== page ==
Some cases may also involve a spouse contributing or supporting to certain business ventures or other assets prior to the marriage, which could arguably make the holding already jointly owned and eligible for marital property division.
Property Acquired After the Divorce Proceedings Have Begun
Once the petition for divorce has been filed and the couple no longer cohabits, either spouse can petition for the division of assets to immediately begin (see N.M.A.S. §40-4-3). Once property division has begun and the couple is separated, new property or assets acquired during this period are very likely to be considered separate.
Some Property Will Be Ruled as Separate on a Case-by-Case Basis
If a spouse, for whatever reason, feels that a piece of property or an investment should be considered separate from marital property, they can submit to have a judgment or decree affirming their sole ownership.
Unfortunately, there is no real way to have blanket exemptions for a property unless it was acquired during a specific relevant transaction or otherwise is part of a group of similar acquisitions. What this means is that the spouse may have to petition to have each and every piece of property declared as separate, in many cases.
Property Given as a Gift or Inheritance May Be Considered Separate
Property specifically gifted to a spouse is likely to be considered separate, especially if the property was transferred as part of a last will and testament of a close family member, friend, associate, or acquaintance. Some gifts and inheritances may be given to the couple as a unit, however, so it is important to keep certain items from commingling and to request that the gift-giver or grantor specifically name the one spouse in the transfer documents.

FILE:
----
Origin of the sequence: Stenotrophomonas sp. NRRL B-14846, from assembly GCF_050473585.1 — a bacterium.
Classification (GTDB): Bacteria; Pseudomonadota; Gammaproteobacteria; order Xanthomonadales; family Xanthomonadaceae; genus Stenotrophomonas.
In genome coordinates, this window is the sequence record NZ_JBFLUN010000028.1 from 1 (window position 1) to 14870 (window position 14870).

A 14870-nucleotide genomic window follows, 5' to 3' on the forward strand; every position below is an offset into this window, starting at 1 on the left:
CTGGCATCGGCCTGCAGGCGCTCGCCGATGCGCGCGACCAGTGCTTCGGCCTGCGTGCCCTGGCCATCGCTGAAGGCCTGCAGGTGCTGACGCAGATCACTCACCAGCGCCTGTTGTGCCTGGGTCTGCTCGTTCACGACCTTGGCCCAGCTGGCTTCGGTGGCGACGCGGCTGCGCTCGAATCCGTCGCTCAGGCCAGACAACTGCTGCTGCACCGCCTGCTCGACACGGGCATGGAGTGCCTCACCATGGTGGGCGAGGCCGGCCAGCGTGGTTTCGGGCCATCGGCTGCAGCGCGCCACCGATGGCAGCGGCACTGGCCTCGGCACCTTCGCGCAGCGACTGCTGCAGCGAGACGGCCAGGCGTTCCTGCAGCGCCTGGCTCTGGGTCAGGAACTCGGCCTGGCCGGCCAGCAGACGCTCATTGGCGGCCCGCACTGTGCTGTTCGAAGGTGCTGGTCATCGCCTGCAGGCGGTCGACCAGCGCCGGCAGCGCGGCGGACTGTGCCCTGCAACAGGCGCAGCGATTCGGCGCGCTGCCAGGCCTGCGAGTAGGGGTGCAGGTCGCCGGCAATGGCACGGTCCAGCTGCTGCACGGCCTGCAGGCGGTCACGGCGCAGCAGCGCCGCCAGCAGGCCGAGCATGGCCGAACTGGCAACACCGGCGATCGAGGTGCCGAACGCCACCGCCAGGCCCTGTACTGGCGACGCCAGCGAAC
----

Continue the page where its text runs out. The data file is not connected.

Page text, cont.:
The Couple Can Agree to Keep Certain Property Separate
The couple may enter into an agreement with one another to designate specific items or assets as separate. Commonly, this is done prior to the marriage through a prenuptial agreement that refers to specific types of assets as separate. For example, someone may intend to continue investing in rental properties after the marriage and may wish to keep every property listed as separate.
An agreement of this nature can be struck after the marriage has begun, which is often referred to as a postnuptial agreement.
Further, the couple can enter into an agreement once the divorce has begun that certain property will be considered separate and will be held solely by one spouse, making it not eligible for division.
Keeping Separate Property Legally Separate Can Be Difficult Without a New Mexico Divorce Attorney
Marital property is one aspect of a divorce that can be seen as falling on a spectrum, however, it is the court’s duty to make a hard binary decision as to whether a piece of property is separate or not. Some spouses will use this legal ambiguity to their advantage, allowing them to argue that the property is not actually separate and that agreements designating it as separate should be seen as legally invalid.
In other words, it can be very tough to hold onto the separate property when going through a divorce. That’s why knowledgeable and experienced divorce lawyers from New Mexico Financial & Family Law can help. We have handled hundreds of divorce cases and know the specific legal provings that can provide a convincing case for certain property to be considered separate.
If you would like guidance, legal advice, and representation when trying to form a prenuptial agreement to keep property separate or when handling the division of marital assets, we are here for you. Schedule a no-risk, no-obligation consultation when you call (505) 503-1637 or contact us online.